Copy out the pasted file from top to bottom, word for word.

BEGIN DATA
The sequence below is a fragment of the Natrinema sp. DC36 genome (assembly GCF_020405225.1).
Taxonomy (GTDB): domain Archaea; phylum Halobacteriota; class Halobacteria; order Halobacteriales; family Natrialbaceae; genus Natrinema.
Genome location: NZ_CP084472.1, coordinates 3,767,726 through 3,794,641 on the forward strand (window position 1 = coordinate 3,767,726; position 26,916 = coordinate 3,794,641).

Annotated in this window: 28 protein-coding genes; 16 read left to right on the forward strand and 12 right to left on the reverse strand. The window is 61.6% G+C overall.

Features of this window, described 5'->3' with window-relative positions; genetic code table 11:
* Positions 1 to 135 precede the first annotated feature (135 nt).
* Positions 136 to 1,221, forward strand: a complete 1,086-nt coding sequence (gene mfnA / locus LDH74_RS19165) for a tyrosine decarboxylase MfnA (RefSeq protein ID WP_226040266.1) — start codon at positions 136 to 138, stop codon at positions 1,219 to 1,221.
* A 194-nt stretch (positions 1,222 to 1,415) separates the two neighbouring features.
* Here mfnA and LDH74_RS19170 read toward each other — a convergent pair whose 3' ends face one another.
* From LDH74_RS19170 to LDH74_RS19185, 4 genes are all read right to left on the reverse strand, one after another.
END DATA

The sequence below is a fragment of the Natrinema sp. DC36 genome (assembly GCF_020405225.1).
Taxonomy (GTDB): domain Archaea; phylum Halobacteriota; class Halobacteria; order Halobacteriales; family Natrialbaceae; genus Natrinema.
Genome location: NZ_CP084472.1, coordinates 3,767,726 through 3,794,641 on the forward strand (window position 1 = coordinate 3,767,726; position 26,916 = coordinate 3,794,641).

Annotated in this window: 28 protein-coding genes; 16 read left to right on the forward strand and 12 right to left on the reverse strand. The window is 61.6% G+C overall.

Features of this window, described 5'->3' with window-relative positions; genetic code table 11:
* Positions 1 to 135 precede the first annotated feature (135 nt).
* Positions 136 to 1,221, forward strand: a complete 1,086-nt coding sequence (gene mfnA / locus LDH74_RS19165) for a tyrosine decarboxylase MfnA (RefSeq protein ID WP_226040266.1) — start codon at positions 136 to 138, stop codon at positions 1,219 to 1,221.
* A 194-nt stretch (positions 1,222 to 1,415) separates the two neighbouring features.
* Here mfnA and LDH74_RS19170 read toward each other — a convergent pair whose 3' ends face one another.
* From LDH74_RS19170 to LDH74_RS19185, 4 genes are all read right to left on the reverse strand, one after another.